Stress - Dr. Brian Sullivan

Report
Micromechanics
Macromechanics
Fibers
Lamina
Laminate
Structure
Matrix
Micromechanics
The analysis of relationships between
effective composite properties (i.e., stiffness,
strength) and the material properties, relative
volume contents, and geometric arrangement
of the constituent materials.
Micromechanics - Stiffness
1. Mechanics of materials models –
Simplifying assumptions make it
unnecessary to specify details of stress
and strain distribution – fiber packing
geometry is arbitrary. Use average
stresses and strains.
Micromechanics - Stiffness
2. Theory of elasticity models -
“Actual” stress and strain distributions are
used – fiber packing geometry taken into
account.
a) Closed form solutions
b) Numerical solutions such as finite element
c) Variational methods (bounds)
Volume Fractions
vf 
Where
Vf
 fiber volume fraction
Vc
Vm
vm 
 matrix volume fraction
Vc
Vv
vv   void volume fraction
Vc
v f  vm  vv  1
(3.2)
Vc  V f  Vm  Vv  composite volume
Weight Fractions
wf 
Wf
Wc
 fiber weight fraction
Wm
wm 
 matrix weight fraction
Wc
Where
Wc  Wf  Wm  composite weight
Note: weight of voids neglected
Densities
W
   density
V
Wc  Wf  Wm
 cVc   f V f  mVm
 c   f v f  mvm
“Rule of Mixtures” for density
(3.6)
Alternatively,
c 
1
wf
f

wm
(3.8)
m
Eq. (3.2) can be rearranged as
Wf
vv  1 
f

( Wc  W f )
Wc
c
m
(3.9)
Above formula is useful for void fraction
estimation from measured weights and densities.
Typical void fractions:
Autoclaved cured composite: 0.1% - 1%
Press cured w/o vacuum: 2 - 5%
Measurements typically involve weight fractions,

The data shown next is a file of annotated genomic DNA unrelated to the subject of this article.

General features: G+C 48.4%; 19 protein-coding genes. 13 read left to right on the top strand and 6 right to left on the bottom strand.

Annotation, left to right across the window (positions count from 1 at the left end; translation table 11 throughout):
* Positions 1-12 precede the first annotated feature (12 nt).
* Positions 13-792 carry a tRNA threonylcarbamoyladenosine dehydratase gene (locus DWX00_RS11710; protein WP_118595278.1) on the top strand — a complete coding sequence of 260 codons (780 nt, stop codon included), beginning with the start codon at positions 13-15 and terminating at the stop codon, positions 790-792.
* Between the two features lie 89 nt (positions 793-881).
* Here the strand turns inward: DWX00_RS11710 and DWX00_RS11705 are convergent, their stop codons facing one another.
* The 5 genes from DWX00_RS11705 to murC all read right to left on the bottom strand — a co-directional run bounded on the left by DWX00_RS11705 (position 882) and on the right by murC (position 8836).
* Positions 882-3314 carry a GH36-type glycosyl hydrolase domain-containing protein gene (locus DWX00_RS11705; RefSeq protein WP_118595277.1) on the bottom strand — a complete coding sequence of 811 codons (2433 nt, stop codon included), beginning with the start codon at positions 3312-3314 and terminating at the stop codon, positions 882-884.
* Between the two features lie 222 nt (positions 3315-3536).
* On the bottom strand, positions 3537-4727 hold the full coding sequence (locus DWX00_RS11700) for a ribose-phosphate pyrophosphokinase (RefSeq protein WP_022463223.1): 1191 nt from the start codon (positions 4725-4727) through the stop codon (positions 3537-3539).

which are related to volume fractions by
 f Vf  f
wf 


vf
Wc
cVc c
(3.10)
Wm mVm m
wm 


vm
Wc
cVc c
(3.12)
Wf
and
Representative area elements for idealized square
and triangular fiber packing geometries.
Fiber
s
s
d
s
d
s
Square array
Triangular array
Fiber volume fraction – packing
geometry relationships
Square array:
vf 
 d
2
 
4s
When s=d, v f  v f max 
(3.14)

4
 0.785
(3.15)
Fiber volume fraction – packing
geometry relationships
Triangular Array:
vf 
 d
2
 
2 3 s
When s=d, v f  v f max 
(3.16)

2 3
 0.907
(3.17)
Fiber volume fraction – packing
geometry relationships
• Real composites:
Random fiber packing array
Unidirectional: 0.5  v f  0.8
Chopped: 0.05  v f  0.4
Filament wound: close to theoretical
Photomicrograph of carbon/epoxy composite showing
actual fiber packing geometry at 400X magnification
Voronoi cell and its approximation. (From Yang, H. and Colton,
J.S. 1994. Polymer Composites, 51, 34–41. With permission.)
Random nature of fiber packing geometry in real composites can be
quantified by the use of the Voronoi cell. Each point within the space
of a Voronoi cell for a particular fiber is closer to the center of that fiber
than it is to the center of any other fiber
s
Voronoi cells
Equivalent square
cells, with Voronoi
cell size, s
Typical histogram of Voronoi distances and corresponding Wiebull distribution for
a thermoplastic matrix composite. (From Yang, H. and Colton, J.S. 1994. Polymer
Composites, 51, 34–41. With permission.)
Elementary Mechanics of Materials
Models for Effective Moduli
• Fiber packing array not specified – RVE
consists of fiber and matrix blocks.
• Improved mechanics of materials models
and elasticity models do take into account
fiber packing arrays.
Assumptions:
1. Area fractions = volume fractions
2. Perfect bonding at fiber/matrix interface –
no slip
3. Matrix is isotropic, fiber can be
orthotropic
4. Fiber and matrix linear elastic
5. Lamina is macroscopically homogeneous,
linear elastic and orthotropic
Concept of an Effective Modulus of an
Equivalent Homogeneous Material.
Heterogeneous composite
under varying stresses and